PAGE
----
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You searched for +publisher:"Clemson University" +contributor:("Dr. Russell Marion, Committee Chair"). Showing records 1 – 3 of 3 total matches.

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Clemson University

1. Haun, Elizabeth Demastes. Getting Connected: Understanding how digital tools support the collaborative practices of elementary teachers.

Degree: PhD, Education and Human Development, 2017, Clemson University

This phenomenological study investigated how six elementary teachers are utilizing digital tools and how they perceive these tools can meet their needs for professional collaboration. The study was designed using the theoretical framework of social constructivism and the belief that knowledge is created through social interactions, meaningful experiences, and collaboration with others. Teachers' perceptions about the importance of collaboration and how they utilize technology to access resources, knowledge, and engage in critical dialogue with other professionals were investigated throughout the study. Data analysis using Moustakas' (1994) modification of the Stevick-Colizzi Keen method revealed three overarching themes. Teachers are often choosing to use digital tools to engage in professional collaboration after school hours due to a lack of time during the school day. Personal relationships influence the frequency and ease with which teachers engage in digital collaboration. Teachers have positive perceptions about using digital tools for collaboration, but need additional training on how to utilize technology to create collaborative environments that support teacher growth and development. These findings have significant implications for school leaders as they plan professional development opportunities that support teachers' needs for professional collaboration. Advisors/Committee Members: Dr. Russell Marion, Committee Chair, Dr. Dani Herro, Dr. Hans Klar, Dr. Robert Knoeppel.

Subjects/Keywords: collaborative technology; elementary teachers; teacher collaboration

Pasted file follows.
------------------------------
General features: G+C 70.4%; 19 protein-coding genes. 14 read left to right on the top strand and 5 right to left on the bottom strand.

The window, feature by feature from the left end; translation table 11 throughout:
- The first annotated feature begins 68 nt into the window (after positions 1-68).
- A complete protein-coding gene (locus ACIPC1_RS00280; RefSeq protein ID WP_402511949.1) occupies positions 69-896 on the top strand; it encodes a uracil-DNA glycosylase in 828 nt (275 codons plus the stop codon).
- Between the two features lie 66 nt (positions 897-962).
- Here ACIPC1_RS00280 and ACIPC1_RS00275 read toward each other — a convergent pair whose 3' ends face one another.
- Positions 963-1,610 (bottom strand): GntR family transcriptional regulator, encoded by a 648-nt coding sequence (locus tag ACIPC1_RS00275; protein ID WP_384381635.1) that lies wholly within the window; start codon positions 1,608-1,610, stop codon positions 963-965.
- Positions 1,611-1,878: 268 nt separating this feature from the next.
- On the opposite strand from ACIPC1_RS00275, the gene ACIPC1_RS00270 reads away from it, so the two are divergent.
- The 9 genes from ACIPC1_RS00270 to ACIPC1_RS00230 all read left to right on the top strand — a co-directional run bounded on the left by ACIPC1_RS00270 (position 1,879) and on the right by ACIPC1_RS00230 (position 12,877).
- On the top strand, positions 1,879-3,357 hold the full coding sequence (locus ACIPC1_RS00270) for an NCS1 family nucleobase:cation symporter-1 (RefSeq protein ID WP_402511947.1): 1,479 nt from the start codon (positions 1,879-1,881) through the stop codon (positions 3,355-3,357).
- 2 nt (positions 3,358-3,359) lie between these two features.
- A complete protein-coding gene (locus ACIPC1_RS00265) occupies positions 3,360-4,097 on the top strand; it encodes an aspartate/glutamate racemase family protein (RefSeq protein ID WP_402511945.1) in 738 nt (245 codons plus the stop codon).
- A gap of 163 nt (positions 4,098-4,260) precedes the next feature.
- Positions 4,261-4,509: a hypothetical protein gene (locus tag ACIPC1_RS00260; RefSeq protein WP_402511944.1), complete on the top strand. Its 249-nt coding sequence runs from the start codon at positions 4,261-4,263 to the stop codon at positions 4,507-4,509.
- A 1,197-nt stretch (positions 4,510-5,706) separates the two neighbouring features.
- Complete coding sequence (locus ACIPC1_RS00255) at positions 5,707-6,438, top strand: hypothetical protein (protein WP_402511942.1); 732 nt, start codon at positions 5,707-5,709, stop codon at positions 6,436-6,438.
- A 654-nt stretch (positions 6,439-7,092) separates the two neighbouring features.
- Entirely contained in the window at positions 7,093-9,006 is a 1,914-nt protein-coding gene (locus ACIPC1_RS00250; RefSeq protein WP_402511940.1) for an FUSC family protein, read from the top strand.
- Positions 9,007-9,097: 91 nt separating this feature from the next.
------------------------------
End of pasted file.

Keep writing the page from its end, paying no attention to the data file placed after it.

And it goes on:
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APA · Chicago · MLA · Vancouver · CSE | Export to Zotero / EndNote / Reference Manager

APA (6th Edition):

Haun, E. D. (2017). Getting Connected: Understanding how digital tools support the collaborative practices of elementary teachers. (Doctoral Dissertation). Clemson University. Retrieved from https://tigerprints.clemson.edu/all_dissertations/2065

Chicago Manual of Style (16th Edition):

Haun, Elizabeth Demastes. “Getting Connected: Understanding how digital tools support the collaborative practices of elementary teachers.” 2017. Doctoral Dissertation, Clemson University. Accessed January 19, 2021. https://tigerprints.clemson.edu/all_dissertations/2065.

MLA Handbook (7th Edition):

Haun, Elizabeth Demastes. “Getting Connected: Understanding how digital tools support the collaborative practices of elementary teachers.” 2017. Web. 19 Jan 2021.

Vancouver:

Haun ED. Getting Connected: Understanding how digital tools support the collaborative practices of elementary teachers. [Internet] [Doctoral dissertation]. Clemson University; 2017. [cited 2021 Jan 19]. Available from: https://tigerprints.clemson.edu/all_dissertations/2065.

Council of Science Editors:

Haun ED. Getting Connected: Understanding how digital tools support the collaborative practices of elementary teachers. [Doctoral Dissertation]. Clemson University; 2017. Available from: https://tigerprints.clemson.edu/all_dissertations/2065


Clemson University

2. McMaster, Laura. The Impact Institutional Culture has on Women's Political Leadership Efficacy Development.

Degree: PhD, Educational Leadership, 2016, Clemson University

The purpose of this qualitative research study was to explore how institutional culture impacts women's political leadership efficacy development. By utilizing a constructivist design and a methodology rooted in feminine inquiry that included an interview and document (photo) analysis, a group of traditionally aged (18-24 year old) college women shared their lived experiences at one public land-grant research institution. The themes that emerged were based on multiple photo-elicitation interviews conducted with the participants throughout a semester. The data gathered was analyzed using a constant comparative method. Interpretation was done, in part, based on a leadership efficacy development framework. The students' sagas explored perceptions, interpretations and experiences related to political leadership efficacy development. They recognized the institution as still heavily male dominated and shared lived experiences that reinforced their perception that women were held to higher standards than men throughout campus. By examining these findings through the context of leadership efficacy development, it was determined that the mixed messages received by participants from the institution impacted their interest, perception and experience engaging in political leadership. The research indicated that reinforcement and enhancement of positive political leadership experiences throughout campus might increase women's political leadership efficacy. The integration of political leadership learning within the curricular and co-curricular systems highlighted how students envisioned a campus culture more focused on political leadership efficacy development for women. Advisors/Committee Members: Dr. Russell Marion, Committee Chair, Dr. Michelle Boettcher, Dr. Kristin Frady, Dr. James Satterfield.